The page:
Therefore, even more and more to my excitement, I was overjoyed when I was asked to help with the opening ceremony for the festival. I’ve done the interpreting or English emceeing for a handful of ceremonies, and they’re always fun to some extent while following a typical formula. This, however, was–by design–no run-of-the-mill Japanese ceremony. Director Sonoyama directed it like a theater production, and I was really, really happy to receive her directions on what words to stress, where to pause, where to lead people into applause or prevent them from applause quite yet. It was no simple run-through as usual; I got to receive serious direction from a person whose directing admired. Even though I was speaking into a microphone off stage the entire time and reading from a script, I got to be a theatrical version of myself again instead of a ghost-like interpretor trying not to attract too much attention away from the speaker, or a formal English emcee guiding an audience through a process. I got to be part of an artistic vision.

The days (and long nights) leading up to the opening ceremony gave me a peak into the world of the passionate and serious volunteers who are committed to setting a consistent tone for the festival and seeing it through smoothly. I admired them all, and it built my excitement up even more. I still felt a little apprehensive, though—without a car, how hard would it be to get around all the little mountain venues? Would rural audiences be receptive to so many international theater approaches?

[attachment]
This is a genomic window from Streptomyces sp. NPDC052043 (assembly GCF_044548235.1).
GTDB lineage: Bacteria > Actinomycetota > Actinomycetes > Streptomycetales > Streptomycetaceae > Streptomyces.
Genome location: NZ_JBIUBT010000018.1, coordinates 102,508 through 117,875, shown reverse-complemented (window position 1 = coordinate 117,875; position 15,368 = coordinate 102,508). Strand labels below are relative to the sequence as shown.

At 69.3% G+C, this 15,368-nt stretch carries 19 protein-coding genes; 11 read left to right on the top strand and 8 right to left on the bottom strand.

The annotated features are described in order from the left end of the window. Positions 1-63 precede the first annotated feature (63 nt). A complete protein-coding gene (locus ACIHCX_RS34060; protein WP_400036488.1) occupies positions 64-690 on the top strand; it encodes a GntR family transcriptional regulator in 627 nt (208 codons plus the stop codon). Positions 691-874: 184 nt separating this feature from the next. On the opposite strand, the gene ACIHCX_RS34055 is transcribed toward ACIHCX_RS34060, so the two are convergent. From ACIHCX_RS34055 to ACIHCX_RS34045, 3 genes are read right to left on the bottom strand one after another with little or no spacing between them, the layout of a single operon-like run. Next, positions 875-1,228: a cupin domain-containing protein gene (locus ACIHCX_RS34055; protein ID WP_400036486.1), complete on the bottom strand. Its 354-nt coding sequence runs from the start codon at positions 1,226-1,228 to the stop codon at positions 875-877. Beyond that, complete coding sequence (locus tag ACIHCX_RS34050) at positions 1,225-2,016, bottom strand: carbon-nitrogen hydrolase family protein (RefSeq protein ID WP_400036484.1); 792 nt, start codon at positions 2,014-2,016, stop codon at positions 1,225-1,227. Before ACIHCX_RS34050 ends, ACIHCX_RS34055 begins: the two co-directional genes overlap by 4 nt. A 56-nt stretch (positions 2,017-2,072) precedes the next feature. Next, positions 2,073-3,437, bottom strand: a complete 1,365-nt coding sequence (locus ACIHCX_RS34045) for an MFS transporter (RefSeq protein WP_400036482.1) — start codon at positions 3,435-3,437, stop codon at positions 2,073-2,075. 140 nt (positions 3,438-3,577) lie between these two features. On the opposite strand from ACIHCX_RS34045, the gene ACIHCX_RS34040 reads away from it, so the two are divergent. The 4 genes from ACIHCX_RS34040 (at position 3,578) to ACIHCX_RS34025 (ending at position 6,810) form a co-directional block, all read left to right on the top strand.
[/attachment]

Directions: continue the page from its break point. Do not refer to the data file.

The opening ceremony itself went very well. I did the English emceeing with a Japanese co-host throughout most it, but in the second half he had to leave to be on stage for Ashibue’s opening performance so I did both the English and the Japanese. We only introduced ourselves at the very end of the first half before the intermission, and until that point, a handful of the people who know me at Matsue City Hall (such as the mayor and my department head) thought, “Hm, this voice sounds really familiar… what!? That was Buri-chan!?”